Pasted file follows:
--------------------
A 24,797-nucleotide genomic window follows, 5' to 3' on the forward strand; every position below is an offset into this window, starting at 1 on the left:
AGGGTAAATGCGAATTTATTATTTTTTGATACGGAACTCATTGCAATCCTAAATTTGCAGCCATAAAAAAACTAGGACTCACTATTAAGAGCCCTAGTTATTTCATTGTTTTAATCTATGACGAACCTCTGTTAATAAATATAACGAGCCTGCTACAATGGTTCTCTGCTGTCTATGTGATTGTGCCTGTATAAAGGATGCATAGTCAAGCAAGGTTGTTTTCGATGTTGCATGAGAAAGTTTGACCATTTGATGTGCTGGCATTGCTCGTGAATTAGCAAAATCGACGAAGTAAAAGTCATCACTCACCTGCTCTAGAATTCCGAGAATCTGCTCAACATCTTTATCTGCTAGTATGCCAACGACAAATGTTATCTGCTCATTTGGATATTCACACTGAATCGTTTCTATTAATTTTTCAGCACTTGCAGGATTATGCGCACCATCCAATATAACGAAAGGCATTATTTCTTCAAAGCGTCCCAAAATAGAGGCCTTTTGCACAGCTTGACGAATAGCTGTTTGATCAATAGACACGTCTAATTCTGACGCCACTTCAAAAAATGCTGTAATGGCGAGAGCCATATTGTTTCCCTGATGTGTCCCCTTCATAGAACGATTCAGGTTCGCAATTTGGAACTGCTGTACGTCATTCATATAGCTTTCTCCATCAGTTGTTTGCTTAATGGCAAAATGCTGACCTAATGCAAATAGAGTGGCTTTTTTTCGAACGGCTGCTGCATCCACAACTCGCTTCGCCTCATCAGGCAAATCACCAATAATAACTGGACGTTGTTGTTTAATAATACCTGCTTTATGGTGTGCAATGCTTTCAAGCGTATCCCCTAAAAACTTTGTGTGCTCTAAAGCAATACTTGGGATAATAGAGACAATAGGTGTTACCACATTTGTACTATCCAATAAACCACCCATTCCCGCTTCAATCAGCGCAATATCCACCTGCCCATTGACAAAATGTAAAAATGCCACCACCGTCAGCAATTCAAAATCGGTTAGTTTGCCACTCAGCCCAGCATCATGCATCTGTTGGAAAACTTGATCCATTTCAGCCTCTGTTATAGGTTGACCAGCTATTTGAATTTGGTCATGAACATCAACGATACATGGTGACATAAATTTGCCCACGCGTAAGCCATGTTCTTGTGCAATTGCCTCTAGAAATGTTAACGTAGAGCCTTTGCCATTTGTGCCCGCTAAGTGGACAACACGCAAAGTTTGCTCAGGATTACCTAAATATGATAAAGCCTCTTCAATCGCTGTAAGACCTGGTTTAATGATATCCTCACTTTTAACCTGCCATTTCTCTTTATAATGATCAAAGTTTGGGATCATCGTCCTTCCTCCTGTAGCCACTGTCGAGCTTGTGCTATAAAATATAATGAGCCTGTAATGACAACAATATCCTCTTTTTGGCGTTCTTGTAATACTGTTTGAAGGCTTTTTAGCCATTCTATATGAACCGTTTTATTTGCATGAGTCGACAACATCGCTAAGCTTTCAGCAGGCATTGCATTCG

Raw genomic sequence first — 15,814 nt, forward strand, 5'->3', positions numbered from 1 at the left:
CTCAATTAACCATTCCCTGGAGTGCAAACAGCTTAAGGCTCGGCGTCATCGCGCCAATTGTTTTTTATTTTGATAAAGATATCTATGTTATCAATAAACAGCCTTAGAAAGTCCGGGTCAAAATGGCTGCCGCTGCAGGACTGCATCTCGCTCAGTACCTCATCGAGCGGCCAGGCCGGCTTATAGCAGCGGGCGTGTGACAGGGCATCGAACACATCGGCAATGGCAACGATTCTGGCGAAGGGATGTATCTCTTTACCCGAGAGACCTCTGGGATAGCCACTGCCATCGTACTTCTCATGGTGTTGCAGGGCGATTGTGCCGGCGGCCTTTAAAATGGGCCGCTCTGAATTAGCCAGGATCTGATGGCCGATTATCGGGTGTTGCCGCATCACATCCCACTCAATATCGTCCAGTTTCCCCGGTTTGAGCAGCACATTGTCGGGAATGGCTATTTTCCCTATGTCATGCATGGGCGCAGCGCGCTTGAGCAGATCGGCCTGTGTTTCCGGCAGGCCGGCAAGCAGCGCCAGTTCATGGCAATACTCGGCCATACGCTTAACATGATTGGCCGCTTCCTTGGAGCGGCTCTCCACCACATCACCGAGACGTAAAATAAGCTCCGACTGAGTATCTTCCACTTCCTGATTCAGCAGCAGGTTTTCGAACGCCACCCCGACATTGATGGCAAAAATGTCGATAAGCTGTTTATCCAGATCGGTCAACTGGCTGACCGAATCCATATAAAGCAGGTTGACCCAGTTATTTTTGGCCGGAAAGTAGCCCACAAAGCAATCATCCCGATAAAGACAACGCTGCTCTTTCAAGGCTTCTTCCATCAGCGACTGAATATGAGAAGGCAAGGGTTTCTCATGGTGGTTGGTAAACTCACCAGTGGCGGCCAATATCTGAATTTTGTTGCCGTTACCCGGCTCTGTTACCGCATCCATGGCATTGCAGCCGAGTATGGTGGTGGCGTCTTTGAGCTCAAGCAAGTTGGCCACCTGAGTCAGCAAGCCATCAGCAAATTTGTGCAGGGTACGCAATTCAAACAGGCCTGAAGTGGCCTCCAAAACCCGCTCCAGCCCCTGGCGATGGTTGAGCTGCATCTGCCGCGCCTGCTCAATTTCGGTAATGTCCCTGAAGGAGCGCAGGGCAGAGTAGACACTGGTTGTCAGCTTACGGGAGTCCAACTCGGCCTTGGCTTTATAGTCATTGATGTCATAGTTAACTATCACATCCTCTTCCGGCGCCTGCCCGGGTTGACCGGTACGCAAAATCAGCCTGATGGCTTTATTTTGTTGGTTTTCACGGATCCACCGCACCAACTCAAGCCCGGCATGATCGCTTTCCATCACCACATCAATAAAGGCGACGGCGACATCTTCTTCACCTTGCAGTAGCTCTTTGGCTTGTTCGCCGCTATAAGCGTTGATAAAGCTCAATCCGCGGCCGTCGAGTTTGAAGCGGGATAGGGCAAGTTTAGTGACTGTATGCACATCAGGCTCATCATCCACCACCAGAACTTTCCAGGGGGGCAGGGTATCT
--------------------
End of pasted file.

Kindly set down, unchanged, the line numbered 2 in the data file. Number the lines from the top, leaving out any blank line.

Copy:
AGGGTAAATGCGAATTTATTATTTTTTGATACGGAACTCATTGCAATCCTAAATTTGCAGCCATAAAAAAACTAGGACTCACTATTAAGAGCCCTAGTTATTTCATTGTTTTAATCTATGACGAACCTCTGTTAATAAATATAACGAGCCTGCTACAATGGTTCTCTGCTGTCTATGTGATTGTGCCTGTATAAAGGATGCATAGTCAAGCAAGGTTGTTTTCGATGTTGCATGAGAAAGTTTGACCATTTGATGTGCTGGCATTGCTCGTGAATTAGCAAAATCGACGAAGTAAAAGTCATCACTCACCTGCTCTAGAATTCCGAGAATCTGCTCAACATCTTTATCTGCTAGTATGCCAACGACAAATGTTATCTGCTCATTTGGATATTCACACTGAATCGTTTCTATTAATTTTTCAGCACTTGCAGGATTATGCGCACCATCCAATATAACGAAAGGCATTATTTCTTCAAAGCGTCCCAAAATAGAGGCCTTTTGCACAGCTTGACGAATAGCTGTTTGATCAATAGACACGTCTAATTCTGACGCCACTTCAAAAAATGCTGTAATGGCGAGAGCCATATTGTTTCCCTGATGTGTCCCCTTCATAGAACGATTCAGGTTCGCAATTTGGAACTGCTGTACGTCATTCATATAGCTTTCTCCATCAGTTGTTTGCTTAATGGCAAAATGCTGACCTAATGCAAATAGAGTGGCTTTTTTTCGAACGGCTGCTGCATCCACAACTCGCTTCGCCTCATCAGGCAAATCACCAATAATAACTGGACGTTGTTGTTTAATAATACCTGCTTTATGGTGTGCAATGCTTTCAAGCGTATCCCCTAAAAACTTTGTGTGCTCTAAAGCAATACTTGGGATAATAGAGACAATAGGTGTTACCACATTTGTACTATCCAATAAACCACCCATTCCCGCTTCAATCAGCGCAATATCCACCTGCCCATTGACAAAATGTAAAAATGCCACCACCGTCAGCAATTCAAAATCGGTTAGTTTGCCACTCAGCCCAGCATCATGCATCTGTTGGAAAACTTGATCCATTTCAGCCTCTGTTATAGGTTGACCAGCTATTTGAATTTGGTCATGAACATCAACGATACATGGTGACATAAATTTGCCCACGCGTAAGCCATGTTCTTGTGCAATTGCCTCTAGAAATGTTAACGTAGAGCCTTTGCCATTTGTGCCCGCTAAGTGGACAACACGCAAAGTTTGCTCAGGATTACCTAAATATGATAAAGCCTCTTCAATCGCTGTAAGACCTGGTTTAATGATATCCTCACTTTTAACCTGCCATTTCTCTTTATAATGATCAAAGTTTGGGATCATCGTCCTTCCTCCTGTAGCCACTGTCGAGCTTGTGCTATAAAATATAATGAGCCTGTAATGACAACAATATCCTCTTTTTGGCGTTCTTGTAATACTGTTTGAAGGCTTTTTAGCCATTCTATATGAACCGTTTTATTTGCATGAGTCGACAACATCGCTAAGCTTTCAGCAGGCATTGCATTCG